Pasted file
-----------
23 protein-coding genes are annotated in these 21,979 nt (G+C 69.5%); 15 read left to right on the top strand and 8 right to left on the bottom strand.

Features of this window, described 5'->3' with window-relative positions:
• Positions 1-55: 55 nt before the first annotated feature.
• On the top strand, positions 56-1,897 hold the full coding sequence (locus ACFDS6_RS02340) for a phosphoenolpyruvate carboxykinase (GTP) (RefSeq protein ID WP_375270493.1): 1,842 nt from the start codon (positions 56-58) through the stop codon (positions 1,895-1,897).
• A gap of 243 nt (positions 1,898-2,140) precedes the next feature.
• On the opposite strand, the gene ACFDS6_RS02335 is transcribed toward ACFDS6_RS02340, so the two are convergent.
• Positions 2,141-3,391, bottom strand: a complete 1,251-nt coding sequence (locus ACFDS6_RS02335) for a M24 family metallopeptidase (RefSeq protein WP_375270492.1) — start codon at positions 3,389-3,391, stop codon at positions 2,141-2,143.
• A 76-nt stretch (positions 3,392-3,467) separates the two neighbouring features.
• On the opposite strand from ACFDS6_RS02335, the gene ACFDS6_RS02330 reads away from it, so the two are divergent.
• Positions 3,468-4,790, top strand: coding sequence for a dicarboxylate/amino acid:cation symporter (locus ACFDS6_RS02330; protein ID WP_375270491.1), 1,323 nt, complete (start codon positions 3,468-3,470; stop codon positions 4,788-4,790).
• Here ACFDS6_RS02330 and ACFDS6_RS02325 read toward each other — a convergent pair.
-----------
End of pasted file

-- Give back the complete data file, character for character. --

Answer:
23 protein-coding genes are annotated in these 21,979 nt (G+C 69.5%); 15 read left to right on the top strand and 8 right to left on the bottom strand.

Features of this window, described 5'->3' with window-relative positions:
• Positions 1-55: 55 nt before the first annotated feature.
• On the top strand, positions 56-1,897 hold the full coding sequence (locus ACFDS6_RS02340) for a phosphoenolpyruvate carboxykinase (GTP) (RefSeq protein ID WP_375270493.1): 1,842 nt from the start codon (positions 56-58) through the stop codon (positions 1,895-1,897).
• A gap of 243 nt (positions 1,898-2,140) precedes the next feature.
• On the opposite strand, the gene ACFDS6_RS02335 is transcribed toward ACFDS6_RS02340, so the two are convergent.
• Positions 2,141-3,391, bottom strand: a complete 1,251-nt coding sequence (locus ACFDS6_RS02335) for a M24 family metallopeptidase (RefSeq protein WP_375270492.1) — start codon at positions 3,389-3,391, stop codon at positions 2,141-2,143.
• A 76-nt stretch (positions 3,392-3,467) separates the two neighbouring features.
• On the opposite strand from ACFDS6_RS02335, the gene ACFDS6_RS02330 reads away from it, so the two are divergent.
• Positions 3,468-4,790, top strand: coding sequence for a dicarboxylate/amino acid:cation symporter (locus ACFDS6_RS02330; protein ID WP_375270491.1), 1,323 nt, complete (start codon positions 3,468-3,470; stop codon positions 4,788-4,790).
• Here ACFDS6_RS02330 and ACFDS6_RS02325 read toward each other — a convergent pair.